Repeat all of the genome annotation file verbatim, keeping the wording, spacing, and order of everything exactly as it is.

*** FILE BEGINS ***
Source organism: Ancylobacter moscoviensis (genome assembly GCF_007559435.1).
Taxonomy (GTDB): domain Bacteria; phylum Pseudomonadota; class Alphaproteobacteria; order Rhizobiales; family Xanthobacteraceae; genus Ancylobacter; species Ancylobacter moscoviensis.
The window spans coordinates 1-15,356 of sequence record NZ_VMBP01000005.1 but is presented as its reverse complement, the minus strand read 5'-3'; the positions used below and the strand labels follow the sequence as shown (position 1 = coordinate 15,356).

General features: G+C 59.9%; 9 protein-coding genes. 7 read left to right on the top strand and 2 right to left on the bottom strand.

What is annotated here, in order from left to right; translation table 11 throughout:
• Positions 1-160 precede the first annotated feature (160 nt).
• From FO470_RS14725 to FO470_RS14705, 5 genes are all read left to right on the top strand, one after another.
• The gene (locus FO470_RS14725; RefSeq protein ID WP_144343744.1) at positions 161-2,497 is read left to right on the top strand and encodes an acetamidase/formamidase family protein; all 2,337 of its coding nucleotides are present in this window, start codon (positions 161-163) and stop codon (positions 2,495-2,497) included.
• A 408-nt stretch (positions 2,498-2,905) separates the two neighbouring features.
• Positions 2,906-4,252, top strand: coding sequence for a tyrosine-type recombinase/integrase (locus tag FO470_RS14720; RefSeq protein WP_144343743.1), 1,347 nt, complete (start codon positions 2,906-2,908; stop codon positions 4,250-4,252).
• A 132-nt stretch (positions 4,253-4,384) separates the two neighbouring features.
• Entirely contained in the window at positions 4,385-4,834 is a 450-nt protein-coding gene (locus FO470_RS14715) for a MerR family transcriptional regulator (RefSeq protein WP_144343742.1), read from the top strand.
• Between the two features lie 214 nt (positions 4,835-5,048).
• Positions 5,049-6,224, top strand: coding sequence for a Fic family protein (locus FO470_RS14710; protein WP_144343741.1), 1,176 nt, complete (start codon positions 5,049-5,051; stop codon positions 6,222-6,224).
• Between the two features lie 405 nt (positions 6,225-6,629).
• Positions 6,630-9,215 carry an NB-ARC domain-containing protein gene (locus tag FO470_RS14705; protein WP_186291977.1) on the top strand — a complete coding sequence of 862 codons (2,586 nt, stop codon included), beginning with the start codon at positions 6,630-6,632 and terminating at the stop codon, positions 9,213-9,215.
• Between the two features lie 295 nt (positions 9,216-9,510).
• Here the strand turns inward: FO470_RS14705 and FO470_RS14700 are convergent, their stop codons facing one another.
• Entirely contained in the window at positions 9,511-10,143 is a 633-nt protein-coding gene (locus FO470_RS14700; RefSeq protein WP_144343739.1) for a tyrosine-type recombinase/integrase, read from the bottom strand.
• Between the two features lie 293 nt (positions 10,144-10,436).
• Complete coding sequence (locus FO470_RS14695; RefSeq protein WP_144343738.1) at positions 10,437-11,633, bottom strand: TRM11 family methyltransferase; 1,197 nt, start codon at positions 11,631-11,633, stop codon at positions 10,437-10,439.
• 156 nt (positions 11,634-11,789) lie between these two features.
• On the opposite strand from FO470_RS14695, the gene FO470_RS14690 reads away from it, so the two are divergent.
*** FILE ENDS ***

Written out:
Source organism: Ancylobacter moscoviensis (genome assembly GCF_007559435.1).
Taxonomy (GTDB): domain Bacteria; phylum Pseudomonadota; class Alphaproteobacteria; order Rhizobiales; family Xanthobacteraceae; genus Ancylobacter; species Ancylobacter moscoviensis.
The window spans coordinates 1-15,356 of sequence record NZ_VMBP01000005.1 but is presented as its reverse complement, the minus strand read 5'-3'; the positions used below and the strand labels follow the sequence as shown (position 1 = coordinate 15,356).

General features: G+C 59.9%; 9 protein-coding genes. 7 read left to right on the top strand and 2 right to left on the bottom strand.

What is annotated here, in order from left to right; translation table 11 throughout:
• Positions 1-160 precede the first annotated feature (160 nt).
• From FO470_RS14725 to FO470_RS14705, 5 genes are all read left to right on the top strand, one after another.
• The gene (locus FO470_RS14725; RefSeq protein ID WP_144343744.1) at positions 161-2,497 is read left to right on the top strand and encodes an acetamidase/formamidase family protein; all 2,337 of its coding nucleotides are present in this window, start codon (positions 161-163) and stop codon (positions 2,495-2,497) included.
• A 408-nt stretch (positions 2,498-2,905) separates the two neighbouring features.
• Positions 2,906-4,252, top strand: coding sequence for a tyrosine-type recombinase/integrase (locus tag FO470_RS14720; RefSeq protein WP_144343743.1), 1,347 nt, complete (start codon positions 2,906-2,908; stop codon positions 4,250-4,252).
• A 132-nt stretch (positions 4,253-4,384) separates the two neighbouring features.
• Entirely contained in the window at positions 4,385-4,834 is a 450-nt protein-coding gene (locus FO470_RS14715) for a MerR family transcriptional regulator (RefSeq protein WP_144343742.1), read from the top strand.
• Between the two features lie 214 nt (positions 4,835-5,048).
• Positions 5,049-6,224, top strand: coding sequence for a Fic family protein (locus FO470_RS14710; protein WP_144343741.1), 1,176 nt, complete (start codon positions 5,049-5,051; stop codon positions 6,222-6,224).
• Between the two features lie 405 nt (positions 6,225-6,629).
• Positions 6,630-9,215 carry an NB-ARC domain-containing protein gene (locus tag FO470_RS14705; protein WP_186291977.1) on the top strand — a complete coding sequence of 862 codons (2,586 nt, stop codon included), beginning with the start codon at positions 6,630-6,632 and terminating at the stop codon, positions 9,213-9,215.
• Between the two features lie 295 nt (positions 9,216-9,510).
• Here the strand turns inward: FO470_RS14705 and FO470_RS14700 are convergent, their stop codons facing one another.
• Entirely contained in the window at positions 9,511-10,143 is a 633-nt protein-coding gene (locus FO470_RS14700; RefSeq protein WP_144343739.1) for a tyrosine-type recombinase/integrase, read from the bottom strand.
• Between the two features lie 293 nt (positions 10,144-10,436).
• Complete coding sequence (locus FO470_RS14695; RefSeq protein WP_144343738.1) at positions 10,437-11,633, bottom strand: TRM11 family methyltransferase; 1,197 nt, start codon at positions 11,631-11,633, stop codon at positions 10,437-10,439.
• 156 nt (positions 11,634-11,789) lie between these two features.
• On the opposite strand from FO470_RS14695, the gene FO470_RS14690 reads away from it, so the two are divergent.